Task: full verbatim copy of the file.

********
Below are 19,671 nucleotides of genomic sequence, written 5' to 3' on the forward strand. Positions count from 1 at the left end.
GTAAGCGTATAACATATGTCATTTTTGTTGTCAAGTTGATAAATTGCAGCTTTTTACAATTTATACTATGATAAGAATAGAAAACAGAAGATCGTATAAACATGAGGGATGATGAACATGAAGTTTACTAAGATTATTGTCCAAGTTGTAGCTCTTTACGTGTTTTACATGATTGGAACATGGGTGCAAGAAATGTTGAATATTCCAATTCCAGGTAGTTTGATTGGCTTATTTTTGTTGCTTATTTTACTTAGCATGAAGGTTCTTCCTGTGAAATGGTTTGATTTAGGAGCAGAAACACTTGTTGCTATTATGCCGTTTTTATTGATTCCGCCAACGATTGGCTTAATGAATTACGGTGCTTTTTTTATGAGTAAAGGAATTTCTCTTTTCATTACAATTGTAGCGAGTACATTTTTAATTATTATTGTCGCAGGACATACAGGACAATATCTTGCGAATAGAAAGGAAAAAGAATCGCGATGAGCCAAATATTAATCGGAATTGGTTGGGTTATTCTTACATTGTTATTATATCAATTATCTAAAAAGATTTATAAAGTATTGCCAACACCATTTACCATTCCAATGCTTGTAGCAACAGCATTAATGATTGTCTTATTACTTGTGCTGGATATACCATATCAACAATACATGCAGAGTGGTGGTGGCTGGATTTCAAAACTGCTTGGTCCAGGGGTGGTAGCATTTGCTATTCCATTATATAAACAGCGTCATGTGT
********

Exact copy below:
Below are 19,671 nucleotides of genomic sequence, written 5' to 3' on the forward strand. Positions count from 1 at the left end.
GTAAGCGTATAACATATGTCATTTTTGTTGTCAAGTTGATAAATTGCAGCTTTTTACAATTTATACTATGATAAGAATAGAAAACAGAAGATCGTATAAACATGAGGGATGATGAACATGAAGTTTACTAAGATTATTGTCCAAGTTGTAGCTCTTTACGTGTTTTACATGATTGGAACATGGGTGCAAGAAATGTTGAATATTCCAATTCCAGGTAGTTTGATTGGCTTATTTTTGTTGCTTATTTTACTTAGCATGAAGGTTCTTCCTGTGAAATGGTTTGATTTAGGAGCAGAAACACTTGTTGCTATTATGCCGTTTTTATTGATTCCGCCAACGATTGGCTTAATGAATTACGGTGCTTTTTTTATGAGTAAAGGAATTTCTCTTTTCATTACAATTGTAGCGAGTACATTTTTAATTATTATTGTCGCAGGACATACAGGACAATATCTTGCGAATAGAAAGGAAAAAGAATCGCGATGAGCCAAATATTAATCGGAATTGGTTGGGTTATTCTTACATTGTTATTATATCAATTATCTAAAAAGATTTATAAAGTATTGCCAACACCATTTACCATTCCAATGCTTGTAGCAACAGCATTAATGATTGTCTTATTACTTGTGCTGGATATACCATATCAACAATACATGCAGAGTGGTGGTGGCTGGATTTCAAAACTGCTTGGTCCAGGGGTGGTAGCATTTGCTATTCCATTATATAAACAGCGTCATGTGT